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Reviewed by:
  • Aloha Betrayed: Native Hawaiian Resistance to American Colonialism
  • Lyn Carter
Aloha Betrayed: Native Hawaiian Resistance to American Colonialism, by Noenoe K Silva. A John Hope Franklin Center book. American Encounters / Global Interactions. Durham, NC: Duke University Press, 2004. ISBN cloth, 0-8223-3350-3; paper, 0-8223-3349-x; x + 260 pages, tables, photographs, appendixes, notes, written in English and Hawaiian (with English translations), glossary, bibliography, index. Cloth, US$74.95; paper, US$21.95.

In Aloha Betrayed, Noenoe K Silva has developed a fresh new approach to the critique of colonial historiography. Drawing on nineteenth-century Hawaiian-language texts and newspapers as the basis of her analysis provides a timely remedy for a common problem dominating Pacific historiography—the absence of indigenous voices.

The book is divided into five chapters tracing Kanaka Maoli (Native Hawaiian) resistance to the colonization process, and particularly the effect of colonization on Hawaiian leadership and politics. The first twochapters provide historical background important to the development of the book's main themes. These chapters also deal with the Hawaiian-language resources that Silva researched for the book. The analysis investigates the use of all genres of the oral tradition, thus illustrating Silva's more liberal approach as to what constitutes relevant historical resources. Included in chapter 2 is a table containing the details of Hawaiian newspapers published between 1856 and 1864. Chapter 3 discusses the resistance strategies and tactics used by King Kalākaua, in particular the way Hawaiian genealogies, mele (ie, song, chant, poetry), and performance were used to communicate protest and encourage unification. Chapter 4 looks in some detail at the anti-annexation movement and the 1897 petition, signed by 95 percent ofthe Native Hawaiian population. Chapter 5 examines the role of women, particularly Queen Lili'uokalani and Emma 'A'ima Nāwahï, in the resistance movements. There are two appendixes: One is a text outlining the objectives of Nupepa Kuoka (Independent Newspaper), which was published by haole (white people or foreigners) in opposition to Ka Hoku o Ka Pakipika (The Star of the Pacific). The second contains a list of songs composed by Queen Lili'uokalani during her imprisonment. Silva has included photographs of prominent political figures of the period, newspaper articles, and illustrations, all of which add substance to her text.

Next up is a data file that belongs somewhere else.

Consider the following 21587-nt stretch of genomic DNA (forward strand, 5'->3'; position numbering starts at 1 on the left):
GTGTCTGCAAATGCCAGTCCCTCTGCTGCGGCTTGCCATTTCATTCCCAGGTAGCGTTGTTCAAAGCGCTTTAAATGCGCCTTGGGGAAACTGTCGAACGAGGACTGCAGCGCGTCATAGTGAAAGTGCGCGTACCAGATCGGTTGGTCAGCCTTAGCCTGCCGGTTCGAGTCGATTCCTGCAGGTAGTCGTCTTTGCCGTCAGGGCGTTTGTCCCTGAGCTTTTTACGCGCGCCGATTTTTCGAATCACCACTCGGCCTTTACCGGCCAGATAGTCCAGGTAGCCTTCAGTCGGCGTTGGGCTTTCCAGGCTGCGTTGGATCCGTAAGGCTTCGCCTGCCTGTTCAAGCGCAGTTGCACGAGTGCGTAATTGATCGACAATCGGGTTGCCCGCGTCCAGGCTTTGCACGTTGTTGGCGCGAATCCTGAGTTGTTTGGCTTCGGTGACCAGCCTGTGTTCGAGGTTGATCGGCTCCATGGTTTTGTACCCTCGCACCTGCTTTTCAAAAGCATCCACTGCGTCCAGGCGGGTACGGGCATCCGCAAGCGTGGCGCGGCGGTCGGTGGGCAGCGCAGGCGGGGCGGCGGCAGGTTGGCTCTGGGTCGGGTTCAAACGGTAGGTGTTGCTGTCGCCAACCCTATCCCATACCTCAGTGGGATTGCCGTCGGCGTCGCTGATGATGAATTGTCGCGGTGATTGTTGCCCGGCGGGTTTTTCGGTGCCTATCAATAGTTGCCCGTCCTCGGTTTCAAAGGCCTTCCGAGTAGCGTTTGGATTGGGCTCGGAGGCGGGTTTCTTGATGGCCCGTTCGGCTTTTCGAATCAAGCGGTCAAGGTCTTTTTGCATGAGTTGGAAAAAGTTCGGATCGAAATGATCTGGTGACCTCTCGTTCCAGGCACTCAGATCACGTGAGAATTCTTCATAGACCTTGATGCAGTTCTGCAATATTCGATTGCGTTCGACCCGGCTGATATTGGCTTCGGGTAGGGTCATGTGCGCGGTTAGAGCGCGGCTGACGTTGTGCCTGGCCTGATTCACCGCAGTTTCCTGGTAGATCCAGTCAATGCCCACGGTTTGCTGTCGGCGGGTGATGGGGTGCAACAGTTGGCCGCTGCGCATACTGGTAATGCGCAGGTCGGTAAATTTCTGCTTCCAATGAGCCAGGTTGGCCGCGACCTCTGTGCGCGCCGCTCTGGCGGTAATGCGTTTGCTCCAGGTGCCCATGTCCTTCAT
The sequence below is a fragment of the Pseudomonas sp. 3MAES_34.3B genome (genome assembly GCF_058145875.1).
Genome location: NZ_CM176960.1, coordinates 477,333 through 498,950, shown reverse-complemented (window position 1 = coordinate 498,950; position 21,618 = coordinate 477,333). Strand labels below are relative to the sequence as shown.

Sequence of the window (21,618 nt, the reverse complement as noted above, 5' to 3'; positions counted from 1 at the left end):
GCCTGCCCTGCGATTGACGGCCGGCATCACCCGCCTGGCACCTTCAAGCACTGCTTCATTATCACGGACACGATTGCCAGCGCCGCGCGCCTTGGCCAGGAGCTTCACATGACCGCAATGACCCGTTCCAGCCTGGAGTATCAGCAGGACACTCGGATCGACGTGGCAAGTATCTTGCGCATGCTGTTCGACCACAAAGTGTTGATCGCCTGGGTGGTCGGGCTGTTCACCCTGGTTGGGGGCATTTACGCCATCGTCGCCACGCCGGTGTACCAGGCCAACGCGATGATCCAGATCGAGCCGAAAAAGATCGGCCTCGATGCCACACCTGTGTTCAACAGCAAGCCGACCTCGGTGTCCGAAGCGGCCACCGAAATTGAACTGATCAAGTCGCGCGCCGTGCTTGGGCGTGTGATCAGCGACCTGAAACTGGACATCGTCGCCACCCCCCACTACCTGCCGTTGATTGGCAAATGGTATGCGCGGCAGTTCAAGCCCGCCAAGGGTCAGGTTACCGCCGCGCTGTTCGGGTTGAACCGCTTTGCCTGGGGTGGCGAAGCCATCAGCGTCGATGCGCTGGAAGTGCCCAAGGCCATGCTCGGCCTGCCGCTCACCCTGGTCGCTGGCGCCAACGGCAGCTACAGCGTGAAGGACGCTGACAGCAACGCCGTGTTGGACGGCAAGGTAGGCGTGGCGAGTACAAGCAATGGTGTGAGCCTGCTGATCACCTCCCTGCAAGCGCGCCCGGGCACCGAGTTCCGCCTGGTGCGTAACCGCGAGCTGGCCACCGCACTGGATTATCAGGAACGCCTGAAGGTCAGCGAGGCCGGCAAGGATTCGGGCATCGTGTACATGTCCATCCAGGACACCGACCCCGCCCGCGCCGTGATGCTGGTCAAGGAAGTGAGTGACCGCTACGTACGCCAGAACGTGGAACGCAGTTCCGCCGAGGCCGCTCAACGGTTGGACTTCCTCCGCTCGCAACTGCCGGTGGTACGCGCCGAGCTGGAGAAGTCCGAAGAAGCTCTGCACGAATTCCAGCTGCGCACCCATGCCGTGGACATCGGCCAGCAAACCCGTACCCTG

In her introduction Silva explains the language and translation conventions she has used for the transcription and translation of the Hawaiian-language material. She states that leaving the original text in its older form and not imposing contemporary orthography makes it possible for readers who are literate in Hawaiian to "see the original spellings and perhaps glean alternative and/or additional meanings" (13). Further descriptions of aspects of Hawaiian terminology give readers a reference point for understanding variations, such as the Hawaiian terms for people and the different status titles.

Three main themes are evident throughout the book and somewhat [End Page 154] intertwined. The first challenges the predominant use of English-language print material to explain and verify events in Hawaiian history. Silva states that "there is a history of resistance to U.S. colonialism that has gone unrecorded in mainstream historiography," which has had "far-reaching consequences" (162163). She is referring in part to the imposition of English to the detriment of the Hawaiian language. The dominant English language has greatly contributed to contemporary Hawaiians' loss of knowledge about their history. Silva makes persuasive arguments in favor of the authenticity of the nineteenth-century Hawaiian-language newspapers in providing alternative explanations to an otherwise often one-sided perspective on historical events. The newspapers are a useful tool for explaining how the indigenous people—the ones most affected by changes brought about through colonization—actually thought about what was happening around them during times of great change and challenge to their lifeways. Although Hawaiian-language manuscripts have been used in the past, Silva maintains that interpretation of the translations have reconfigured and misrepresented indigenous voices and favored the colonial agenda. Silva's analysis of the translations of Kamakau's mo'olelo (history, narrative), Ke Kumu Aupuni (chapter 1), is a compelling example of how English-language writers have manipulated and reordered Hawaiian print material. The...